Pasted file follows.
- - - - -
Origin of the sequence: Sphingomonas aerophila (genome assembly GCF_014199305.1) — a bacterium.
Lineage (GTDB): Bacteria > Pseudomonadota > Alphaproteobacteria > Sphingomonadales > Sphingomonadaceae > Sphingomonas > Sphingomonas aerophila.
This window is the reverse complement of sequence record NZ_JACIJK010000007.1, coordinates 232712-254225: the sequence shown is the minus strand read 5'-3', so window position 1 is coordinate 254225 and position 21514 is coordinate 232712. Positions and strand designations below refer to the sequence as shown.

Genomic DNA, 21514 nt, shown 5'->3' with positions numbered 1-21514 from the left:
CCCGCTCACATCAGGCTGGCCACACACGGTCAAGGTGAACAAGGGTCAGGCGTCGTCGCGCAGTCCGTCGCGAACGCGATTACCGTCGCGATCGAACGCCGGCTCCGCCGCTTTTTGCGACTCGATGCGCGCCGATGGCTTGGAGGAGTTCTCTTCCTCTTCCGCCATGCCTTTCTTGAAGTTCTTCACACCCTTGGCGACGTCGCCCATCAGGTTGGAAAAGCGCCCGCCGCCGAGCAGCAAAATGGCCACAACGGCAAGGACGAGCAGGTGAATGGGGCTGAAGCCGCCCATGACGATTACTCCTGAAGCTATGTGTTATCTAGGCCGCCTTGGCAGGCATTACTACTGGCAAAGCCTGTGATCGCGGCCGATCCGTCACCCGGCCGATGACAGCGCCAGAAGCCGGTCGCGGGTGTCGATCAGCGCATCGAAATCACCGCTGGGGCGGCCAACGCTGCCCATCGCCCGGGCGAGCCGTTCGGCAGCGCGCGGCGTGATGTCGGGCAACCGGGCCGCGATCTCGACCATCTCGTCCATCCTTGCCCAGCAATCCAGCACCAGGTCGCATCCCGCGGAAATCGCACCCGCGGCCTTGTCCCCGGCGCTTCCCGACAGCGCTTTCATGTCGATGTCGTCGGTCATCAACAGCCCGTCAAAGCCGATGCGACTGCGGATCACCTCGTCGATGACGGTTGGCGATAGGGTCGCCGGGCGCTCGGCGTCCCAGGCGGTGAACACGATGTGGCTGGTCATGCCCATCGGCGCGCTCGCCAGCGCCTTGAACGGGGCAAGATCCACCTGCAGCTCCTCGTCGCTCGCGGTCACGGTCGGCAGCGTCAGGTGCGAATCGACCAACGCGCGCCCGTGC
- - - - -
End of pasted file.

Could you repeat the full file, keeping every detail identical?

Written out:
Origin of the sequence: Sphingomonas aerophila (genome assembly GCF_014199305.1) — a bacterium.
Lineage (GTDB): Bacteria > Pseudomonadota > Alphaproteobacteria > Sphingomonadales > Sphingomonadaceae > Sphingomonas > Sphingomonas aerophila.
This window is the reverse complement of sequence record NZ_JACIJK010000007.1, coordinates 232712-254225: the sequence shown is the minus strand read 5'-3', so window position 1 is coordinate 254225 and position 21514 is coordinate 232712. Positions and strand designations below refer to the sequence as shown.

Genomic DNA, 21514 nt, shown 5'->3' with positions numbered 1-21514 from the left:
CCCGCTCACATCAGGCTGGCCACACACGGTCAAGGTGAACAAGGGTCAGGCGTCGTCGCGCAGTCCGTCGCGAACGCGATTACCGTCGCGATCGAACGCCGGCTCCGCCGCTTTTTGCGACTCGATGCGCGCCGATGGCTTGGAGGAGTTCTCTTCCTCTTCCGCCATGCCTTTCTTGAAGTTCTTCACACCCTTGGCGACGTCGCCCATCAGGTTGGAAAAGCGCCCGCCGCCGAGCAGCAAAATGGCCACAACGGCAAGGACGAGCAGGTGAATGGGGCTGAAGCCGCCCATGACGATTACTCCTGAAGCTATGTGTTATCTAGGCCGCCTTGGCAGGCATTACTACTGGCAAAGCCTGTGATCGCGGCCGATCCGTCACCCGGCCGATGACAGCGCCAGAAGCCGGTCGCGGGTGTCGATCAGCGCATCGAAATCACCGCTGGGGCGGCCAACGCTGCCCATCGCCCGGGCGAGCCGTTCGGCAGCGCGCGGCGTGATGTCGGGCAACCGGGCCGCGATCTCGACCATCTCGTCCATCCTTGCCCAGCAATCCAGCACCAGGTCGCATCCCGCGGAAATCGCACCCGCGGCCTTGTCCCCGGCGCTTCCCGACAGCGCTTTCATGTCGATGTCGTCGGTCATCAACAGCCCGTCAAAGCCGATGCGACTGCGGATCACCTCGTCGATGACGGTTGGCGATAGGGTCGCCGGGCGCTCGGCGTCCCAGGCGGTGAACACGATGTGGCTGGTCATGCCCATCGGCGCGCTCGCCAGCGCCTTGAACGGGGCAAGATCCACCTGCAGCTCCTCGTCGCTCGCGGTCACGGTCGGCAGCGTCAGGTGCGAATCGACCAACGCGCGCCCGTGC